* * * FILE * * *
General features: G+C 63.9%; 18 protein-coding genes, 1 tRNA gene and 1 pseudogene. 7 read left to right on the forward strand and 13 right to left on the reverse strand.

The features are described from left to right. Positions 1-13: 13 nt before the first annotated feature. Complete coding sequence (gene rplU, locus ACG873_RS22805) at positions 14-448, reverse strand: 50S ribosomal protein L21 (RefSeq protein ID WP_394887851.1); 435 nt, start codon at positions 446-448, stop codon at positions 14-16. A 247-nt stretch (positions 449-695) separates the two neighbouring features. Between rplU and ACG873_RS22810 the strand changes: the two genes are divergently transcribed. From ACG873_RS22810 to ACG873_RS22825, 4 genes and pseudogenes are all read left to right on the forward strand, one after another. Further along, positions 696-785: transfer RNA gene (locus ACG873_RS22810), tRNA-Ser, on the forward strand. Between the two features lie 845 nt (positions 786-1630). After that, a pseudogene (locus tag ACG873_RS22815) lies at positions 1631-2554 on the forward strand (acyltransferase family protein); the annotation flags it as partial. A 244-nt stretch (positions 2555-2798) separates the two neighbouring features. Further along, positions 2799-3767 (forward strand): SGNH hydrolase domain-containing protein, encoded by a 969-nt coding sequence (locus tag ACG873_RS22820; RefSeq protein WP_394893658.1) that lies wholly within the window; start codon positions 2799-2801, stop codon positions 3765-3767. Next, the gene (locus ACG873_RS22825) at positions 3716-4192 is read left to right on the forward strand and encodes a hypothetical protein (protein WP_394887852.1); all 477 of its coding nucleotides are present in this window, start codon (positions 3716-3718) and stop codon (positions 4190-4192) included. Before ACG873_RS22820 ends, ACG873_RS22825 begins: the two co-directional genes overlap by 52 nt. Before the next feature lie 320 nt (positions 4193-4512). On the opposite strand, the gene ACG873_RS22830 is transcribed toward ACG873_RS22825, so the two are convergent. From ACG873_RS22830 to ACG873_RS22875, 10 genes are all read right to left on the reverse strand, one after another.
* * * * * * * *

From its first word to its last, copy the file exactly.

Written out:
General features: G+C 63.9%; 18 protein-coding genes, 1 tRNA gene and 1 pseudogene. 7 read left to right on the forward strand and 13 right to left on the reverse strand.

The features are described from left to right. Positions 1-13: 13 nt before the first annotated feature. Complete coding sequence (gene rplU, locus ACG873_RS22805) at positions 14-448, reverse strand: 50S ribosomal protein L21 (RefSeq protein ID WP_394887851.1); 435 nt, start codon at positions 446-448, stop codon at positions 14-16. A 247-nt stretch (positions 449-695) separates the two neighbouring features. Between rplU and ACG873_RS22810 the strand changes: the two genes are divergently transcribed. From ACG873_RS22810 to ACG873_RS22825, 4 genes and pseudogenes are all read left to right on the forward strand, one after another. Further along, positions 696-785: transfer RNA gene (locus ACG873_RS22810), tRNA-Ser, on the forward strand. Between the two features lie 845 nt (positions 786-1630). After that, a pseudogene (locus tag ACG873_RS22815) lies at positions 1631-2554 on the forward strand (acyltransferase family protein); the annotation flags it as partial. A 244-nt stretch (positions 2555-2798) separates the two neighbouring features. Further along, positions 2799-3767 (forward strand): SGNH hydrolase domain-containing protein, encoded by a 969-nt coding sequence (locus tag ACG873_RS22820; RefSeq protein WP_394893658.1) that lies wholly within the window; start codon positions 2799-2801, stop codon positions 3765-3767. Next, the gene (locus ACG873_RS22825) at positions 3716-4192 is read left to right on the forward strand and encodes a hypothetical protein (protein WP_394887852.1); all 477 of its coding nucleotides are present in this window, start codon (positions 3716-3718) and stop codon (positions 4190-4192) included. Before ACG873_RS22820 ends, ACG873_RS22825 begins: the two co-directional genes overlap by 52 nt. Before the next feature lie 320 nt (positions 4193-4512). On the opposite strand, the gene ACG873_RS22830 is transcribed toward ACG873_RS22825, so the two are convergent. From ACG873_RS22830 to ACG873_RS22875, 10 genes are all read right to left on the reverse strand, one after another.